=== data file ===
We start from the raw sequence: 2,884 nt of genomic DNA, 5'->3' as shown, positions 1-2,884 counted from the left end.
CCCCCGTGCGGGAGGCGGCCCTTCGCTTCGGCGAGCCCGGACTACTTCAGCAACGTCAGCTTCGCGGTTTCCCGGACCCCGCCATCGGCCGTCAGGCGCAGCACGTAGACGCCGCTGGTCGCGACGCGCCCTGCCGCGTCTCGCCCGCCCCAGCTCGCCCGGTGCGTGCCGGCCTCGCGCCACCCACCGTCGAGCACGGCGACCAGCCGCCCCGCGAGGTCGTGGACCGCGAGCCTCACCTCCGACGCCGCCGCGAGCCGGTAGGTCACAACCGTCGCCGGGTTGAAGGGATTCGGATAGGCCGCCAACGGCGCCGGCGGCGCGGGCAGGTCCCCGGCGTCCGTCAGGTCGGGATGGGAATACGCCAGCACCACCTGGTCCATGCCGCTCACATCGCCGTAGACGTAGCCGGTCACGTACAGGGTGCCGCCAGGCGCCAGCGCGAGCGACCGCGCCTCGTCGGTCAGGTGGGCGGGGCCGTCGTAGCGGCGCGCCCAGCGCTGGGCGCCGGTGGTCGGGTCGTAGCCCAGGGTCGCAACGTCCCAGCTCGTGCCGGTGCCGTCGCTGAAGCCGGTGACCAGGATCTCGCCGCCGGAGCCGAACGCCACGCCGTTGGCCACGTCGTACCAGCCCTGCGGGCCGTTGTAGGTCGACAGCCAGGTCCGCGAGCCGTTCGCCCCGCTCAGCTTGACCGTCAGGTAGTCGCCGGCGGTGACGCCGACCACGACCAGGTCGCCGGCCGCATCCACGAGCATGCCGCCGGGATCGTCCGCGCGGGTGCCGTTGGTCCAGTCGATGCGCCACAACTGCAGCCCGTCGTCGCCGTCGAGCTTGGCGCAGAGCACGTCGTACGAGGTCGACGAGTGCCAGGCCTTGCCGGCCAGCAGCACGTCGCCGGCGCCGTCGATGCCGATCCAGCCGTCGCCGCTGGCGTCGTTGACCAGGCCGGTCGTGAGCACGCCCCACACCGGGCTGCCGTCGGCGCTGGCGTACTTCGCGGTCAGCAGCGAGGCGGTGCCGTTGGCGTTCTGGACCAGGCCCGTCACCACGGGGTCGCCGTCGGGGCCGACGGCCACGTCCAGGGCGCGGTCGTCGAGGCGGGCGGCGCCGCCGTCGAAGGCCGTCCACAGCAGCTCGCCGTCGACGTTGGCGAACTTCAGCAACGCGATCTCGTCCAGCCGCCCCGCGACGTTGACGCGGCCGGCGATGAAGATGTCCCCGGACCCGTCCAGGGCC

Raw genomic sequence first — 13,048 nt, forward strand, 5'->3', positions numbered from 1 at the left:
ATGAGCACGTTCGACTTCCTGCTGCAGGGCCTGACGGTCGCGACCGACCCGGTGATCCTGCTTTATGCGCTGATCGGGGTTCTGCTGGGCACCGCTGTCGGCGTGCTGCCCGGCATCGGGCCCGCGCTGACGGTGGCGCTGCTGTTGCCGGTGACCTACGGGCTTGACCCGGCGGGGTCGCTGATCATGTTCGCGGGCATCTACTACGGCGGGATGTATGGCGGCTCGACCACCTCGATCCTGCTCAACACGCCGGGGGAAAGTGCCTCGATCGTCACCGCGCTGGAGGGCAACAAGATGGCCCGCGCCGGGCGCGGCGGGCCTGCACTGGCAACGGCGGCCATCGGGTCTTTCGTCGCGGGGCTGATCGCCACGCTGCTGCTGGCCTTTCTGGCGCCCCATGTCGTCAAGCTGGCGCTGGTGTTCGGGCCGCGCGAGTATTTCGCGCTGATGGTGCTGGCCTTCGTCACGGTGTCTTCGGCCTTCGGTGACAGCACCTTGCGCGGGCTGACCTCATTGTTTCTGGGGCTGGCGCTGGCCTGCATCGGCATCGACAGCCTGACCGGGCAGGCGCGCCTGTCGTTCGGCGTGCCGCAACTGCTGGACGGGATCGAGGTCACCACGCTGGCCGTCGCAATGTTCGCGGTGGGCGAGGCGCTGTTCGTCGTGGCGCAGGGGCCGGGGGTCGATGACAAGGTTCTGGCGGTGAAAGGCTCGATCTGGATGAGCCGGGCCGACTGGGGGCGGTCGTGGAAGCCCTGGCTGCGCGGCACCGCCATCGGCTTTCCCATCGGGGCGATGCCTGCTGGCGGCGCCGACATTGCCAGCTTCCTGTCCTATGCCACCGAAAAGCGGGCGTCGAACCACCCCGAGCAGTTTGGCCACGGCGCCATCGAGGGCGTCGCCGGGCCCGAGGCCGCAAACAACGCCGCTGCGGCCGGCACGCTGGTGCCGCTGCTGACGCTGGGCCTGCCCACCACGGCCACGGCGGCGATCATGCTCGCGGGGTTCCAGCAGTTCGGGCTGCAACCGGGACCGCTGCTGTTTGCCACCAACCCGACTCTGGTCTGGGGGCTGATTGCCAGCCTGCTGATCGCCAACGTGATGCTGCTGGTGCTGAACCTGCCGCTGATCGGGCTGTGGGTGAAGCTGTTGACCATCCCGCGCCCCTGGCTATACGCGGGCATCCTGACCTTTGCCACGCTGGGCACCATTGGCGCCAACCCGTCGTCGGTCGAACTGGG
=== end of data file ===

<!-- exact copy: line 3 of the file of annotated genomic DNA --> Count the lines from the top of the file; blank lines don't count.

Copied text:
Raw genomic sequence first — 13,048 nt, forward strand, 5'->3', positions numbered from 1 at the left: